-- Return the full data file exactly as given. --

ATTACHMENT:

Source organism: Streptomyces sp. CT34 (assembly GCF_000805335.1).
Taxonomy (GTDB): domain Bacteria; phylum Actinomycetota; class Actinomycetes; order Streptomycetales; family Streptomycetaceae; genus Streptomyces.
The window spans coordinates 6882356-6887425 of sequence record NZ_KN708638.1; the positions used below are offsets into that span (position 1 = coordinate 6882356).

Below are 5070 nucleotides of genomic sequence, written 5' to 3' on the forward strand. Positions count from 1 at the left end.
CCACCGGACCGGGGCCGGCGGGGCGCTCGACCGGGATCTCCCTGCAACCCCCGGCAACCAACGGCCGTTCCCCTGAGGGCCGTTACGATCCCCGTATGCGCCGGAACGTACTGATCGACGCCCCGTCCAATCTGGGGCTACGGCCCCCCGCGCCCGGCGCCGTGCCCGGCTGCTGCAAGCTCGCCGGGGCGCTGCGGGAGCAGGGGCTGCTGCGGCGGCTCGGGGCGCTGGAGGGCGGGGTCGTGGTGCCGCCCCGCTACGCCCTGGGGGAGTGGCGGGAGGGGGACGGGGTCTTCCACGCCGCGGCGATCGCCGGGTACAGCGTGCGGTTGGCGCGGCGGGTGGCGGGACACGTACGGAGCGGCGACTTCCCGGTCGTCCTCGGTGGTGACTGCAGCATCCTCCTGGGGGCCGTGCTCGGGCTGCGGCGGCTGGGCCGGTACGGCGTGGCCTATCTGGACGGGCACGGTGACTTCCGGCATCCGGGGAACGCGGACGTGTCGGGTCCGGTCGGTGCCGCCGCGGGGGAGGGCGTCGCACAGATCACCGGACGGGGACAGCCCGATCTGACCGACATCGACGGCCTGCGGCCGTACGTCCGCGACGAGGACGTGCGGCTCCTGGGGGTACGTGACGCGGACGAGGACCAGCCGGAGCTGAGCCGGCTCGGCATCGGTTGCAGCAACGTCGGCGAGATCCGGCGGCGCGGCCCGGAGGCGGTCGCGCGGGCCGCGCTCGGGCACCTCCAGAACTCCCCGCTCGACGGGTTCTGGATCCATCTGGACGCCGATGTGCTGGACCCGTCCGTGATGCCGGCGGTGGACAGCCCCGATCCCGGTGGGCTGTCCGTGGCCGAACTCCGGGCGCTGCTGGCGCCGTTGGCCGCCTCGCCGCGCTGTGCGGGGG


Source organism: Streptomyces sp. CT34 (assembly GCF_000805335.1).
Taxonomy (GTDB): domain Bacteria; phylum Actinomycetota; class Actinomycetes; order Streptomycetales; family Streptomycetaceae; genus Streptomyces.
The window spans coordinates 6882356-6887425 of sequence record NZ_KN708638.1; the positions used below are offsets into that span (position 1 = coordinate 6882356).

Below are 5070 nucleotides of genomic sequence, written 5' to 3' on the forward strand. Positions count from 1 at the left end.
CCACCGGACCGGGGCCGGCGGGGCGCTCGACCGGGATCTCCCTGCAACCCCCGGCAACCAACGGCCGTTCCCCTGAGGGCCGTTACGATCCCCGTATGCGCCGGAACGTACTGATCGACGCCCCGTCCAATCTGGGGCTACGGCCCCCCGCGCCCGGCGCCGTGCCCGGCTGCTGCAAGCTCGCCGGGGCGCTGCGGGAGCAGGGGCTGCTGCGGCGGCTCGGGGCGCTGGAGGGCGGGGTCGTGGTGCCGCCCCGCTACGCCCTGGGGGAGTGGCGGGAGGGGGACGGGGTCTTCCACGCCGCGGCGATCGCCGGGTACAGCGTGCGGTTGGCGCGGCGGGTGGCGGGACACGTACGGAGCGGCGACTTCCCGGTCGTCCTCGGTGGTGACTGCAGCATCCTCCTGGGGGCCGTGCTCGGGCTGCGGCGGCTGGGCCGGTACGGCGTGGCCTATCTGGACGGGCACGGTGACTTCCGGCATCCGGGGAACGCGGACGTGTCGGGTCCGGTCGGTGCCGCCGCGGGGGAGGGCGTCGCACAGATCACCGGACGGGGACAGCCCGATCTGACCGACATCGACGGCCTGCGGCCGTACGTCCGCGACGAGGACGTGCGGCTCCTGGGGGTACGTGACGCGGACGAGGACCAGCCGGAGCTGAGCCGGCTCGGCATCGGTTGCAGCAACGTCGGCGAGATCCGGCGGCGCGGCCCGGAGGCGGTCGCGCGGGCCGCGCTCGGGCACCTCCAGAACTCCCCGCTCGACGGGTTCTGGATCCATCTGGACGCCGATGTGCTGGACCCGTCCGTGATGCCGGCGGTGGACAGCCCCGATCCCGGTGGGCTGTCCGTGGCCGAACTCCGGGCGCTGCTGGCGCCGTTGGCCGCCTCGCCGCGCTGTGCGGGGG